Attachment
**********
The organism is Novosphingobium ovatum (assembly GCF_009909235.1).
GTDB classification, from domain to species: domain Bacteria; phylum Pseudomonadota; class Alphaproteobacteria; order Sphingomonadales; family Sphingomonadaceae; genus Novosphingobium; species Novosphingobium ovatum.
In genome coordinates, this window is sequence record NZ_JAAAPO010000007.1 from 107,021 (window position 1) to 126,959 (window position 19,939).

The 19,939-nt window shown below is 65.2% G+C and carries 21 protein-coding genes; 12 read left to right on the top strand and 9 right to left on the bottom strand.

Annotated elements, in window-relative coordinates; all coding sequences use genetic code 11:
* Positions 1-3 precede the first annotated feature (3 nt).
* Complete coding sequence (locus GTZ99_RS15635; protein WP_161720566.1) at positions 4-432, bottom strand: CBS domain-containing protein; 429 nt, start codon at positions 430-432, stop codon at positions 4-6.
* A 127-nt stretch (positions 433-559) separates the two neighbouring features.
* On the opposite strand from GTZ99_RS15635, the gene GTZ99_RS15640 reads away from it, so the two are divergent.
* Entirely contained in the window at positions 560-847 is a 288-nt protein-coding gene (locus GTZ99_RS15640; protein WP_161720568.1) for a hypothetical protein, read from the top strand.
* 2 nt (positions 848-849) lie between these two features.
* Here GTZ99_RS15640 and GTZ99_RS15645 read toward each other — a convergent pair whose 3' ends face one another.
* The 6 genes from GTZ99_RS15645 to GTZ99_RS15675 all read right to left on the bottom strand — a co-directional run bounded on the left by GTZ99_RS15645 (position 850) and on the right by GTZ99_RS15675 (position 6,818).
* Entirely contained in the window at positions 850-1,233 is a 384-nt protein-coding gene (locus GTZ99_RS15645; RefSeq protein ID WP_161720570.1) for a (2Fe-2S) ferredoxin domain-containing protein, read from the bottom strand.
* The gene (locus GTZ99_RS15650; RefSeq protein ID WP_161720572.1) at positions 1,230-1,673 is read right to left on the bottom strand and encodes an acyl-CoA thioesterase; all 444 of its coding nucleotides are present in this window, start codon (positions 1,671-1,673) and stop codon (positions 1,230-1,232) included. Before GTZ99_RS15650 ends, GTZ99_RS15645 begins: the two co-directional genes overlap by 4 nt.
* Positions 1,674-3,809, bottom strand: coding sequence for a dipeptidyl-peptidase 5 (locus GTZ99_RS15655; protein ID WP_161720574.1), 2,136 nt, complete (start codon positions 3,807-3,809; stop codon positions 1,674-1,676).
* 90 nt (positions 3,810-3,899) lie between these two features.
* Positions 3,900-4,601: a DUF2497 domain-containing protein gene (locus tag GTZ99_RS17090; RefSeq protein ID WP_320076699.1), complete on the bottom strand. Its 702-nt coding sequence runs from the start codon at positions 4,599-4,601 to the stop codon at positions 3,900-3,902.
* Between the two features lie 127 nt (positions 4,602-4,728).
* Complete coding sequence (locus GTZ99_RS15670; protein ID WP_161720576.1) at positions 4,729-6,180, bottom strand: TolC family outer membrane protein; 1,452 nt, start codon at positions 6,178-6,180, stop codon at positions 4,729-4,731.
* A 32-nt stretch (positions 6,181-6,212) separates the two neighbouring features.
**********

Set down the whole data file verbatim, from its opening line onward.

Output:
The organism is Novosphingobium ovatum (assembly GCF_009909235.1).
GTDB classification, from domain to species: domain Bacteria; phylum Pseudomonadota; class Alphaproteobacteria; order Sphingomonadales; family Sphingomonadaceae; genus Novosphingobium; species Novosphingobium ovatum.
In genome coordinates, this window is sequence record NZ_JAAAPO010000007.1 from 107,021 (window position 1) to 126,959 (window position 19,939).

The 19,939-nt window shown below is 65.2% G+C and carries 21 protein-coding genes; 12 read left to right on the top strand and 9 right to left on the bottom strand.

Annotated elements, in window-relative coordinates; all coding sequences use genetic code 11:
* Positions 1-3 precede the first annotated feature (3 nt).
* Complete coding sequence (locus GTZ99_RS15635; protein WP_161720566.1) at positions 4-432, bottom strand: CBS domain-containing protein; 429 nt, start codon at positions 430-432, stop codon at positions 4-6.
* A 127-nt stretch (positions 433-559) separates the two neighbouring features.
* On the opposite strand from GTZ99_RS15635, the gene GTZ99_RS15640 reads away from it, so the two are divergent.
* Entirely contained in the window at positions 560-847 is a 288-nt protein-coding gene (locus GTZ99_RS15640; protein WP_161720568.1) for a hypothetical protein, read from the top strand.
* 2 nt (positions 848-849) lie between these two features.
* Here GTZ99_RS15640 and GTZ99_RS15645 read toward each other — a convergent pair whose 3' ends face one another.
* The 6 genes from GTZ99_RS15645 to GTZ99_RS15675 all read right to left on the bottom strand — a co-directional run bounded on the left by GTZ99_RS15645 (position 850) and on the right by GTZ99_RS15675 (position 6,818).
* Entirely contained in the window at positions 850-1,233 is a 384-nt protein-coding gene (locus GTZ99_RS15645; RefSeq protein ID WP_161720570.1) for a (2Fe-2S) ferredoxin domain-containing protein, read from the bottom strand.
* The gene (locus GTZ99_RS15650; RefSeq protein ID WP_161720572.1) at positions 1,230-1,673 is read right to left on the bottom strand and encodes an acyl-CoA thioesterase; all 444 of its coding nucleotides are present in this window, start codon (positions 1,671-1,673) and stop codon (positions 1,230-1,232) included. Before GTZ99_RS15650 ends, GTZ99_RS15645 begins: the two co-directional genes overlap by 4 nt.
* Positions 1,674-3,809, bottom strand: coding sequence for a dipeptidyl-peptidase 5 (locus GTZ99_RS15655; protein ID WP_161720574.1), 2,136 nt, complete (start codon positions 3,807-3,809; stop codon positions 1,674-1,676).
* 90 nt (positions 3,810-3,899) lie between these two features.
* Positions 3,900-4,601: a DUF2497 domain-containing protein gene (locus tag GTZ99_RS17090; RefSeq protein ID WP_320076699.1), complete on the bottom strand. Its 702-nt coding sequence runs from the start codon at positions 4,599-4,601 to the stop codon at positions 3,900-3,902.
* Between the two features lie 127 nt (positions 4,602-4,728).
* Complete coding sequence (locus GTZ99_RS15670; protein ID WP_161720576.1) at positions 4,729-6,180, bottom strand: TolC family outer membrane protein; 1,452 nt, start codon at positions 6,178-6,180, stop codon at positions 4,729-4,731.
* A 32-nt stretch (positions 6,181-6,212) separates the two neighbouring features.